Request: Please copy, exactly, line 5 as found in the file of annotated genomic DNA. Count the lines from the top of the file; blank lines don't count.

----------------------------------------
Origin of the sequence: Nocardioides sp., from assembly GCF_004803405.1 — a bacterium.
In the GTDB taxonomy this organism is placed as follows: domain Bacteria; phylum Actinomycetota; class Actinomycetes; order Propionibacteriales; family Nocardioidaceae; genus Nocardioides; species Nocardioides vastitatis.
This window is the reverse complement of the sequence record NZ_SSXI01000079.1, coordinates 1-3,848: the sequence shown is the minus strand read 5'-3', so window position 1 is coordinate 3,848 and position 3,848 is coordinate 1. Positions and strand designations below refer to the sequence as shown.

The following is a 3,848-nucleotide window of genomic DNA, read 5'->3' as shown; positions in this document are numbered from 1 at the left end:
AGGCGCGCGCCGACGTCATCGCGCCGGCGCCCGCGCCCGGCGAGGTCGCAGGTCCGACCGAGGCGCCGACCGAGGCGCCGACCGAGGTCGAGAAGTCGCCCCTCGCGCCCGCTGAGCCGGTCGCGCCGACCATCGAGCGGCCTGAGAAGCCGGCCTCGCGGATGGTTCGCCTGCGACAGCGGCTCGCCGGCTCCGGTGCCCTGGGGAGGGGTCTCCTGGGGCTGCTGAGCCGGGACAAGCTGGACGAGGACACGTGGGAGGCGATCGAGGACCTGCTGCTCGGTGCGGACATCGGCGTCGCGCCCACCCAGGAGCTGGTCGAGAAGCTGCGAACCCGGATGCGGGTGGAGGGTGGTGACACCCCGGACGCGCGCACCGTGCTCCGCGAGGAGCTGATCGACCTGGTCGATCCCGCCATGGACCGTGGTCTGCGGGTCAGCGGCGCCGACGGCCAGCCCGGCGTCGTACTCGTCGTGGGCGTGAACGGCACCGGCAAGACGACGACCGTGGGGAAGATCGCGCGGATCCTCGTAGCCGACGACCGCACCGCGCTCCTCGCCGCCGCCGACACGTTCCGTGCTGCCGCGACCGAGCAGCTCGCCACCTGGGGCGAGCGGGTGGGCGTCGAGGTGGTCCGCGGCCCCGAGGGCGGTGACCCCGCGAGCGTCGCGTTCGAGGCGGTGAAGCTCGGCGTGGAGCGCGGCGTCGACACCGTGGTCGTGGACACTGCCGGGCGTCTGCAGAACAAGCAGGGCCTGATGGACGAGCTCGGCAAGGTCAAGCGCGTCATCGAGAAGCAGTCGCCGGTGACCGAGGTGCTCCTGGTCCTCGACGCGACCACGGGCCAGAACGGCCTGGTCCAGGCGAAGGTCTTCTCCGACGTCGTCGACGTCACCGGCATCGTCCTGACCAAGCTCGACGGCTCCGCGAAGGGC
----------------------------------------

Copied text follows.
AGGCGCGCGCCGACGTCATCGCGCCGGCGCCCGCGCCCGGCGAGGTCGCAGGTCCGACCGAGGCGCCGACCGAGGCGCCGACCGAGGTCGAGAAGTCGCCCCTCGCGCCCGCTGAGCCGGTCGCGCCGACCATCGAGCGGCCTGAGAAGCCGGCCTCGCGGATGGTTCGCCTGCGACAGCGGCTCGCCGGCTCCGGTGCCCTGGGGAGGGGTCTCCTGGGGCTGCTGAGCCGGGACAAGCTGGACGAGGACACGTGGGAGGCGATCGAGGACCTGCTGCTCGGTGCGGACATCGGCGTCGCGCCCACCCAGGAGCTGGTCGAGAAGCTGCGAACCCGGATGCGGGTGGAGGGTGGTGACACCCCGGACGCGCGCACCGTGCTCCGCGAGGAGCTGATCGACCTGGTCGATCCCGCCATGGACCGTGGTCTGCGGGTCAGCGGCGCCGACGGCCAGCCCGGCGTCGTACTCGTCGTGGGCGTGAACGGCACCGGCAAGACGACGACCGTGGGGAAGATCGCGCGGATCCTCGTAGCCGACGACCGCACCGCGCTCCTCGCCGCCGCCGACACGTTCCGTGCTGCCGCGACCGAGCAGCTCGCCACCTGGGGCGAGCGGGTGGGCGTCGAGGTGGTCCGCGGCCCCGAGGGCGGTGACCCCGCGAGCGTCGCGTTCGAGGCGGTGAAGCTCGGCGTGGAGCGCGGCGTCGACACCGTGGTCGTGGACACTGCCGGGCGTCTGCAGAACAAGCAGGGCCTGATGGACGAGCTCGGCAAGGTCAAGCGCGTCATCGAGAAGCAGTCGCCGGTGACCGAGGTGCTCCTGGTCCTCGACGCGACCACGGGCCAGAACGGCCTGGTCCAGGCGAAGGTCTTCTCCGACGTCGTCGACGTCACCGGCATCGTCCTGACCAAGCTCGACGGCTCCGCGAAGGGC